A Valediction: Forbidding Mourning
‘A Valediction Forbidding Mourning’ presents a unique approach of a lover to the event of his separation from his beloved. This poem by John Donne has been addressed to his wife Anne More. To pacify her before leaving for a journey, he tells her that their love is unlike that of usual lovers. He tries to convince her that separation would not affect their love for one another even a bit.
At the beginning of the poem, he presents his desire that he and his beloved should get separated very gently without marking the occasion with tears or sighs. He says that the common people could not even understand the quality of their love. So, showing their feeling to the people would be like disrespecting the feelings.
He compares an earthquake to the regular movement of the heavenly bodies to show the contrast between feelings of the usual lovers to their own. He states that an earthquake causes lots of harm and fear. The destruction it caused causes harm and the possibility that it could have caused even more destruction causes fear. Similarly, the physical love in which generally lovers get involved causes lots of feelings which torture the lovers. On the other hand, the movement of heavenly bodies takes place at much greater scale but causes no harm or fear. In the same manner, the platonic love he and his beloved experience is innocent. Their feelings provide only relief.
He says that the earthly lovers cannot manage their relationship if one of them is absent. Their love is based on senses. For them, separation means break in love since their love is based on physical closeness.
However, the poet and his beloved’s love is so refined that they themselves could not understand exactly all of its features. However, their minds are linked to one another and the physical closeness does not matter in their case.
So, although the poet has to leave, their souls will not experience even a bit of separation. Gold could be beaten to great thinness without getting broken. Their love is as pure as gold and would increase due to the pressure of separation applied on it.
He further says that even if their hearts be considered separate entities, they are in relation to one another as are two legs of a compass. The beloved is like the fixed foot of the compass and the lover like the one that has to move away to execute a business. He says that the fixed foot seems to be stationary but when the other foot moves away, the fixed foot leans towards it. Similarly, when the lover goes away for some business, the beloved leans towards him, i.e. always thinks about him. When the other foot comes to its original position, the one lying at the centre grows erect. In the same way, when the lover comes back, the beloved swells in happiness and satisfaction.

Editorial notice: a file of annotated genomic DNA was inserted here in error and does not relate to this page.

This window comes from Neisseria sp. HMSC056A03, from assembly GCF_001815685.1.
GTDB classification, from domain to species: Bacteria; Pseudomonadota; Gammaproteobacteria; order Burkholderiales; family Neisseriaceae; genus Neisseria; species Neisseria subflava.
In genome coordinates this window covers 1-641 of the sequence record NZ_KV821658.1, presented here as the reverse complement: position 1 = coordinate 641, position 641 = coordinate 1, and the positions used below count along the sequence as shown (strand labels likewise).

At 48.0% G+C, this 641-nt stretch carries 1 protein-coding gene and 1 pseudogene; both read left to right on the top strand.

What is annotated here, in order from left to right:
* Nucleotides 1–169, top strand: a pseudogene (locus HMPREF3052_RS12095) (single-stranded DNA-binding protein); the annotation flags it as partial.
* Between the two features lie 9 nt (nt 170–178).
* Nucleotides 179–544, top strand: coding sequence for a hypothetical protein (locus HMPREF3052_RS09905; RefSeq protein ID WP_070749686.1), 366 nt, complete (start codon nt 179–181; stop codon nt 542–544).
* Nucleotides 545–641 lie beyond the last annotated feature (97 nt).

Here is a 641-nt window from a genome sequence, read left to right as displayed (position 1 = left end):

He requests his beloved to behave like the firm foot of the compass. He clarifies that the stability of the firm foot is mandatory for the circle to be perfect. Similarly, the determination of the beloved and her support are mandatory for the lover’s success in whatever business he undertakes.
The sense of superiority that Donne attaches to his and his beloved’s love is something very usual for his poems. His love poems generally suggest that their love is platonic which is much finer than the physical love in which lovers generally are involved. According to him, the common people are not deserving enough even to know about his feelings for his beloved or his beloved’s for him.
The poem is all about the lover’s efforts to appease her beloved since it is mandatory for him to go away for some time. On the one hand, he assigns a duty to his beloved of not mourning on their separation. He states that their love is platonic and common people do not deserve to witness their feelings for one another. On the other hand, he tries to convince her that their separation would further enhance their love since their love is not dependent on their physical closeness. Their minds are always connected to one another even when they are distant.
The comparison of lovers to the two feet of compass is one of the most typical examples of Discordia Concors. It shows very clearly how the metaphysical poets employed their wit in justifying their comparisons even when the two things they compared had no apparent connection, whatsoever.
The poem is also an obvious example of the fact that the metaphysical poets preferred rationality over emotions. Even while trying to persuade his beloved to not feel sad about their separation, the poet uses reason rather than expression of his feelings. He gives reasons for which she should not cry, worry or feel desperate. He uses logic to reassure his beloved about the depth and greatness of their love. So, when compared to the conventional love poems, the subject matter is the only factor on the basis of which this poem qualifies to be a love poem.
The poem has also been one of the major targets of the critics opposing the excessive use of learning in case of the Metaphysical poets.
The rhyme scheme in the poem is ABAB.
The poem was written in 1611 or 1612. Donne wrote the poem addressing his wife Anne More while he was leaving for a journey to Continental Europe. So, the poem has autobiographical elements as well like many of Donne’s love poems.
It was first published in 1633 collection ‘Songs and Sonnets’.
The collection was published two years after Donne’s death.